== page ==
By Elizabeth Landau
What we write online may be intercepted, filtered and publicized, but we'd like to think that the thoughts and images in our heads are totally private.
For better or worse, science may change that. Over the last few years, researchers have made significant strides in decoding our thoughts based on brain activity.
How this would work is still at the very early stages of development. But, given what we can already do, it's not a huge leap to imagine that one day we could read the words of people's internal streams of thought, said Jack Gallant, a prominent neuroscientist at the University of California, Berkeley.
"I think decoding the little person in your brain -- we could do that today if we had a good enough method of measuring your brain activity," Gallant said.
Gallant predicts that in 50 years, thought-reading will be commonplace. We'll be wearing "Google Hats," he envisions, that are continuously decoding our thoughts. Such a wonder-cap might transmit and even translate our thoughts into foreign languages.
But Dr. Josef Parvizi, a Stanford University neurologist who also studies the relationship between brain and mind, is much more skeptical.
"In order to really read thoughts with methods that are noninvasive, we have a long way to go," he said. "I think it is unwise and simply false to give the general public the impression that we are about to be able to read minds."
What you need to read thoughts
There are several limitations on "mind reading" directly from the brain, Gallant said. You need good mathematical models of brain function and high-speed computing. But the biggest challenge right now is measuring brain activity.
Scientists can measure electrical activity with EEG (electroencephalography) and changes in blood oxygen use with fMRI (functional magnetic resonance imaging). But these are really crude measurements of what's happening inside the brain.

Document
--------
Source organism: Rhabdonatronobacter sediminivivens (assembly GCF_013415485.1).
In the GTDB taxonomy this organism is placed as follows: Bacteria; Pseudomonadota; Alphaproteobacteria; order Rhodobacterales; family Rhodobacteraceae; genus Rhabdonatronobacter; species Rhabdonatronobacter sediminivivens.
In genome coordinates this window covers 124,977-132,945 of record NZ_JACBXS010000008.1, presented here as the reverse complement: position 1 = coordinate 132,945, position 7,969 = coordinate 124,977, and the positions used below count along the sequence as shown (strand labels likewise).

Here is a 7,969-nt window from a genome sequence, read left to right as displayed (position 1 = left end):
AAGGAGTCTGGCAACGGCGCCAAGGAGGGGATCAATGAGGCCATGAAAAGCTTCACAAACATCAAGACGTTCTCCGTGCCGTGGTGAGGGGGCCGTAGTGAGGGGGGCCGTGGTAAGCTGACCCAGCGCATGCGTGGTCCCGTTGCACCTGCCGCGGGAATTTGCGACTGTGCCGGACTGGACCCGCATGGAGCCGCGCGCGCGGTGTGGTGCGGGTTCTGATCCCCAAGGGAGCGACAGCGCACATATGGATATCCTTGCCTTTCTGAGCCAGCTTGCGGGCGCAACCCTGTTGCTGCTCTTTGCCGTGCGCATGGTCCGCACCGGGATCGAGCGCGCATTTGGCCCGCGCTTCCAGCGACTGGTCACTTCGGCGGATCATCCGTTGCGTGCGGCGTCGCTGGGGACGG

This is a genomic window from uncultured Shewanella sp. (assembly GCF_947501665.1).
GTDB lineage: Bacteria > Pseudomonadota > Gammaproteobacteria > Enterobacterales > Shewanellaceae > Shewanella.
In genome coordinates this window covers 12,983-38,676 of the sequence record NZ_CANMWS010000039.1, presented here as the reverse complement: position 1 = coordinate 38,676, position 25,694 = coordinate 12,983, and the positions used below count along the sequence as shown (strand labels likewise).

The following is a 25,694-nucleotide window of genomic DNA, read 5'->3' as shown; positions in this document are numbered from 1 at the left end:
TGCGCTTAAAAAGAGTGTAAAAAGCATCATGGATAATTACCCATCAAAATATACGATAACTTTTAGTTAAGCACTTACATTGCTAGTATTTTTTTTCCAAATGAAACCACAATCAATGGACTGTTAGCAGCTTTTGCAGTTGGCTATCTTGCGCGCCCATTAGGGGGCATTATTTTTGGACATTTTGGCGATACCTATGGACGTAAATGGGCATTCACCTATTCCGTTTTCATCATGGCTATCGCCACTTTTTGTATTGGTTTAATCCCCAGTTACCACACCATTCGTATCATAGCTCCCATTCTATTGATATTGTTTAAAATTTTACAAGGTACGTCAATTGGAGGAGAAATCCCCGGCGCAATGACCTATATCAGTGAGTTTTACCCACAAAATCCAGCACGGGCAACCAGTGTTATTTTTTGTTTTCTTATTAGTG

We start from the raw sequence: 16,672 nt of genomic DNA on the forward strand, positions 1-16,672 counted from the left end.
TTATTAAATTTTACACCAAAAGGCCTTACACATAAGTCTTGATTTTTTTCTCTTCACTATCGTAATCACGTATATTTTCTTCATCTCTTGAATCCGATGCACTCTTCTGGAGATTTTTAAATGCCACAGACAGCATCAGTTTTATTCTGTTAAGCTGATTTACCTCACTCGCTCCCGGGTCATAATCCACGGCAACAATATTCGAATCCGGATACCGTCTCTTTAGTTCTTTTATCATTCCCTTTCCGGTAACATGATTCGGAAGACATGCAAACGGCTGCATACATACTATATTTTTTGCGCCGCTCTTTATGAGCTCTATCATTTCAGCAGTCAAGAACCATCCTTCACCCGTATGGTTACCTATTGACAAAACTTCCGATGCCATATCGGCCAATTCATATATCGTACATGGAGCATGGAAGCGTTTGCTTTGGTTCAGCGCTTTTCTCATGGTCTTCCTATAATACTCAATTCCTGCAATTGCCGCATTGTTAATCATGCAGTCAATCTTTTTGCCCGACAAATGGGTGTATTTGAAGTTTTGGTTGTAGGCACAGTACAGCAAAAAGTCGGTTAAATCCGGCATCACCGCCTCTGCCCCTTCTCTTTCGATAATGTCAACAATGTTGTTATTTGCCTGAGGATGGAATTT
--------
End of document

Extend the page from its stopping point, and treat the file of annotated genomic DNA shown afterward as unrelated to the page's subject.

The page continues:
EEG is a two-dimensional, limited signal from the brain. And fMRI is like measuring the total electricity usage in your office at specific times to figure out what's going on at everyone's desk, Gallant said. That wouldn't tell you what any particular person is working on; it's just a rough overall description of changes.
"The most optimistic estimates are that you can recover one one-millionth of the information that's available in the brain at any given point in time," Gallant said. "It's probably smaller than that. So, where we are today is just measuring a pale shadow of what you could potentially measure, if you had a better measurement technology."
Meanwhile, Parvizi's lab explores the brain with a completely different technique, making use of electrodes implanted in the brains of patients with severe epilepsy to do direct neural recordings at the brain's surface.
His group wants to know the specific functions of different brain areas so when surgeons cut out parts responsible for seizures, they know what to avoid. This method, however, has so far not extracted the actual content of thoughts and memories, and may not be generalizable to non-epileptic patients.
What we can do now
Despite these limitations of brain activity measurement, scientists have already been able to achieve remarkable results.
For instance, using fMRI scans, scientists can reconstruct a face that a person is viewing, as reported in a March 2014 study in the journal Neuroimage. The study was led by Alan Cowen, then an undergraduate at Yale University, who now studies with Gallant in graduate school.
Researchers analyzed how subjects responded to 300 faces while receiving fMRI scans, creating a statistical "library" of the way the brain reacts to facial images. They then used a computer algorithm to generate a mathematical description of the faces based on brain activity patterns.